THE TALK: Thyroid Nodules and Cancer: Less is More Personalized Medicine for Better Outcomes
Thyroid nodules are a common medical problem, with 4-5% of the population having a palpable nodule and nearly 50% having nodules detectable by thyroid ultrasound. The majority (90-95%) of these are benign and can usually be observed without surgery and those that are malignant most often have an indolent course that do not impact survival. Ultrasound pattern recognition results in far fewer biopsies. Some nodules that require biopsy are still indeterminate for malignancy under the microscope. Now genomic testing can help risk stratify those who can be observed versus those who need surgery, when in the past most were referred to surgery. The epidemic of thyroid cancer has become apparent, mostly owing to incidental nodules detected during other imaging studies. Many small low risk cancers can be observed without treatment or a less invasive surgery can be performed, sparing thyroid function for the patient. While the vast majority of cancer patients do well and the detection of these cancers is occurring earlier than ever before, the number of patients dying each year of thyroid cancer is unchanged. Targeted therapies and better understanding of tumor biology will hopefully allow us to do more for individuals who unequivocally need more.Register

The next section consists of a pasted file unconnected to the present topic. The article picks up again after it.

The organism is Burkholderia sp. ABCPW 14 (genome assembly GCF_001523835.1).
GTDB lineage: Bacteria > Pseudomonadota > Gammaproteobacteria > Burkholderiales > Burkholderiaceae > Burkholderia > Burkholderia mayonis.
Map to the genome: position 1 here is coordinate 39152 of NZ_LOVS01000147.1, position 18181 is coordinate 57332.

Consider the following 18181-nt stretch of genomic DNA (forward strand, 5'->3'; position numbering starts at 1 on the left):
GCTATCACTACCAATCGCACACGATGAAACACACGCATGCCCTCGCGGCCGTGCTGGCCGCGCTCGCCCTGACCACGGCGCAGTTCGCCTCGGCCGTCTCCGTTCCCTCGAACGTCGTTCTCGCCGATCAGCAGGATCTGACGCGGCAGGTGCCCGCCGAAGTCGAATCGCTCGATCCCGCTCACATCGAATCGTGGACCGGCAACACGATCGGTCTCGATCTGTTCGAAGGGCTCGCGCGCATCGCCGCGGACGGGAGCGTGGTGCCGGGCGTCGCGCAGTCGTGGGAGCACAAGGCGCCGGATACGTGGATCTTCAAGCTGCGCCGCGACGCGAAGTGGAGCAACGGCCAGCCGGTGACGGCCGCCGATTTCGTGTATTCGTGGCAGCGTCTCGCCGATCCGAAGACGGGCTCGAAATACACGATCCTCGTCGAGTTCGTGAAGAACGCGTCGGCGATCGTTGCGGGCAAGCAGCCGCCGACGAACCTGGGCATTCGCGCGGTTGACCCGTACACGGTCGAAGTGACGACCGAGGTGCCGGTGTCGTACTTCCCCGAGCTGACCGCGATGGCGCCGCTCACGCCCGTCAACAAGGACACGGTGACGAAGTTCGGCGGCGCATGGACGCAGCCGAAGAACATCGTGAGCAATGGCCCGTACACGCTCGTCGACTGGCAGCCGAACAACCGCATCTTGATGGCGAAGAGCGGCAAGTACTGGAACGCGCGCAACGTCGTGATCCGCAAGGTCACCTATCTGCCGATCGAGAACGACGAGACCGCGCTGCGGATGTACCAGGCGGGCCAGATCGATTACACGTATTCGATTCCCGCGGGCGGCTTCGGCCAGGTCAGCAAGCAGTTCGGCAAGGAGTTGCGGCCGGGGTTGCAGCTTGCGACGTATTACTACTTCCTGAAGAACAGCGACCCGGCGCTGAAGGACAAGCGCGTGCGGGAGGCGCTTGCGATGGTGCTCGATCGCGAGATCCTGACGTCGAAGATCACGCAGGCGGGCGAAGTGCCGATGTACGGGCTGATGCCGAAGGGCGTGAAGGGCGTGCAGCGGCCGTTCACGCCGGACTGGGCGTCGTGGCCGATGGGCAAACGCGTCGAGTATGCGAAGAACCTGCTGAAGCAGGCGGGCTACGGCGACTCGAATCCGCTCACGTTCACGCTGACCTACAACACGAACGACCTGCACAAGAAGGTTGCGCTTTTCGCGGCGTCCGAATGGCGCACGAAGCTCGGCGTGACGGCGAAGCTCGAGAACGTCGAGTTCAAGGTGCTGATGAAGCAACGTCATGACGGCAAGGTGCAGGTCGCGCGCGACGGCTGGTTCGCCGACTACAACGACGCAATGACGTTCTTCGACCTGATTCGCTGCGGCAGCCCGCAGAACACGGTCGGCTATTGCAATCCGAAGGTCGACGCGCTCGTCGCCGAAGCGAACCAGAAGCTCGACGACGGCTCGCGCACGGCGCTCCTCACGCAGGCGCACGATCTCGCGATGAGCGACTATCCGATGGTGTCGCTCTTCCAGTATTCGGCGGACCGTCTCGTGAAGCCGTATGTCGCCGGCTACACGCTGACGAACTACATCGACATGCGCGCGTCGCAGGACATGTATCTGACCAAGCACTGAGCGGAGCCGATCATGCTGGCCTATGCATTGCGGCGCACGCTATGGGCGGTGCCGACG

Ocala, FL 34471
Dr. Lupo is the founder and medical director of the Thyroid & Endocrine Center of Florida located in Sarasota. He is board certified in Endocrinology and Internal Medicine. He attended Duke University then received his medical degree and internal medicine training at the University of Florida. He completed endocrine fellowship through a combined program at UC San Diego and Scripps Clinic. His endocrine practice is limited to thyroidology with an emphasis on nodules and cancer. He is very involved in the American Association of Clinical Endocrinologists (AACE). In addition to serving on the AACE Board of Directors, he is the deputy chair of the AACE Thyroid Education Committee and has been on the AACE ultrasound faculty since 2008 teaching other physicians neck sonography, ultrasound-guided biopsy techniques and thyroid cancer management. He is also an active member of the American Thyroid Association, the American Institute of Ultrasound in Medicine and Mensa. He has published book chapters and several articles in the field of thyroidology. He has been involved in several clinical trials on thyroid nodule evaluation and lab testing and is on the faculty of the Florida State University College of Medicine.
Lt. Col. Ed and Lois Johnson
Tom and Linda Steadman
Dr. Peter & Cheryl Polack